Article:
The US Environmental Protection Agency (EPA) is today expected to announce new regulations which will require 67% of all vehicles sold in the US to be electric by 2032.

A source told the New York Times that the requirements will ensure that between 54% and 60% of all vehicles sold in the US will be electric vehicles (EVs) by 2030 and between 64% and 67% by 2032. Only 5.8% of the vehicles sold in the US in 2021 were fully electric.

Millions of new electric charging facilities will be required to support the mass adoption of EVs. McKinsey estimates that if half of the vehicles sold in the US were electric by 2030, 1.2 million public EV chargers and 28 million private EV chargers would be required by that year.

Maria Michalos, a spokeswoman for the EPA, said in a statement last Friday that the agency was working towards new targets to “accelerate the transition to a zero-emissions transportation future, protecting people and the planet”. She did not confirm the target of 67%.

The targets will not require a certain percentage of vehicle sales to be EVs, but instead impose emissions restrictions. However, the emissions restrictions are expected to effectively require a 67% increase in EV sales by 2032, a source told the New York Times.

In June 2022, the US Supreme Court issued a new ruling which stated that the EPA cannot put state-level caps on carbon emissions under the 1970 Clean Air Act; instead such decisions must come from Congress. The move sparked concern over the EPA’s ability to regulate in other areas.

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EPA regulations to incentivise electric vehicles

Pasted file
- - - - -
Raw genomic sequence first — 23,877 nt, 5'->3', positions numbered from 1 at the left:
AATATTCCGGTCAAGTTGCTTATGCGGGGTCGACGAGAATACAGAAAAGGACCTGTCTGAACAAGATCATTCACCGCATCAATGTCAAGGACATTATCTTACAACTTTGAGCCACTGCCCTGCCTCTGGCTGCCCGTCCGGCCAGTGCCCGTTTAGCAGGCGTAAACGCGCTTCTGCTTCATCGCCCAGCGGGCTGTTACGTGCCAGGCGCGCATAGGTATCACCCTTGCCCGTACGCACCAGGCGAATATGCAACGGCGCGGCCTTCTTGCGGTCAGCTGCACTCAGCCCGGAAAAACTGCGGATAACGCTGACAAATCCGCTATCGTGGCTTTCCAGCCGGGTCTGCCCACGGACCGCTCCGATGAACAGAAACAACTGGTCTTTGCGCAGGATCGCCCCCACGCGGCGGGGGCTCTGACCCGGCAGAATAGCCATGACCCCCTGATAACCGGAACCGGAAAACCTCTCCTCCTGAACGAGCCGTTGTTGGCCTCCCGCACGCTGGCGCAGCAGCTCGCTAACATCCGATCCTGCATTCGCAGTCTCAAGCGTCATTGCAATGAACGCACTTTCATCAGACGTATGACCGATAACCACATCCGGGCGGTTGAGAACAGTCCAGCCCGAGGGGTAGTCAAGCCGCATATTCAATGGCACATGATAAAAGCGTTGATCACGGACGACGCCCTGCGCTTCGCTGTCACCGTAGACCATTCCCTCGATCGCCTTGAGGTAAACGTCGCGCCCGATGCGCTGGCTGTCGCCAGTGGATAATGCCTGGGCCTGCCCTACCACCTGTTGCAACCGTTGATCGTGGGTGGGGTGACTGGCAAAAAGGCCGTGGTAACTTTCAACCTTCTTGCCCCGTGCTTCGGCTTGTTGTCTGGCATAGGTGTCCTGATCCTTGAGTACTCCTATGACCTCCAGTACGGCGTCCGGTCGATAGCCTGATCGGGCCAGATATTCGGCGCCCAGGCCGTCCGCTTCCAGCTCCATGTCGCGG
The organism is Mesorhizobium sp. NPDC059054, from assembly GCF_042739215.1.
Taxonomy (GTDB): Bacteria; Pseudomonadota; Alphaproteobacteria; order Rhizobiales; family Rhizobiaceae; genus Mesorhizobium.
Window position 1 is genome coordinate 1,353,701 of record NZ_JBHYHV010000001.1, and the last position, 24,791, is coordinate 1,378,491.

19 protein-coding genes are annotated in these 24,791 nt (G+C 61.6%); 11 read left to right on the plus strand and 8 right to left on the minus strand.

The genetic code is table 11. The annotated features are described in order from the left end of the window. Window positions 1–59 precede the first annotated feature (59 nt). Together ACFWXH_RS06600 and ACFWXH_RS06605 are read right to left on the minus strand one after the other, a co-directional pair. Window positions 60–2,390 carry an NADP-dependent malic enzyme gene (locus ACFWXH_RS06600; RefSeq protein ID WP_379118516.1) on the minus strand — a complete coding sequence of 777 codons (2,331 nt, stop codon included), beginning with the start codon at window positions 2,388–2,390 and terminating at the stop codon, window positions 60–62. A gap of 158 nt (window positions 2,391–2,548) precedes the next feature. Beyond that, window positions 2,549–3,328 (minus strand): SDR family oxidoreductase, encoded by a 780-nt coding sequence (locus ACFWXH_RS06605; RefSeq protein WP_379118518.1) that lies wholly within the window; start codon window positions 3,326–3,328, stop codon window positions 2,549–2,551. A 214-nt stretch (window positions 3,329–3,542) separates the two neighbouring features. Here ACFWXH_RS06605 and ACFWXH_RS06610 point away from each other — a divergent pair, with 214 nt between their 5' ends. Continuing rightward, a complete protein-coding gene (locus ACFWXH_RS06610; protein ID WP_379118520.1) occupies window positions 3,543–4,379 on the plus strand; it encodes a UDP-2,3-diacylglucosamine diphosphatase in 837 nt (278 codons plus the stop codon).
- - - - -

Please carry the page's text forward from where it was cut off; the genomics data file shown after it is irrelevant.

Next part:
The recent Inflation Reduction Act (IRA) already provides up to $7,500 in tax incentives for car buyers who choose electric models. The new regulations from the EPA are expected to work alongside the IRA incentives.

President Joe Biden hopes that the measure will support the domestic automotive industry through the creation of new clean energy jobs. However, Mark DePaoli, a leader of United Auto Workers Local 600 told the New York Times: “We’ve dealt with the loss of jobs before through technology, but when you talk about the speed of this, it’s hard to fathom that we won’t lose jobs”.

The EU has seen an ongoing dispute over its measures to ban the sale of new internal combustion engine-powered cars within the bloc by 2035. Canada and the UK have made similar proposals to the EU.

The US announcements come as, Tesla, the world’s biggest EV maker, announced plans to build a battery factory in Shanghai, despite Biden’s attempts to reduce US dependence on China for manufacturing and technology.

According to the International Energy Agency, keeping global temperature rise to 1.5⁰C means about 60% of new light-duty vehicle sales will need to be electric by the end of the decade.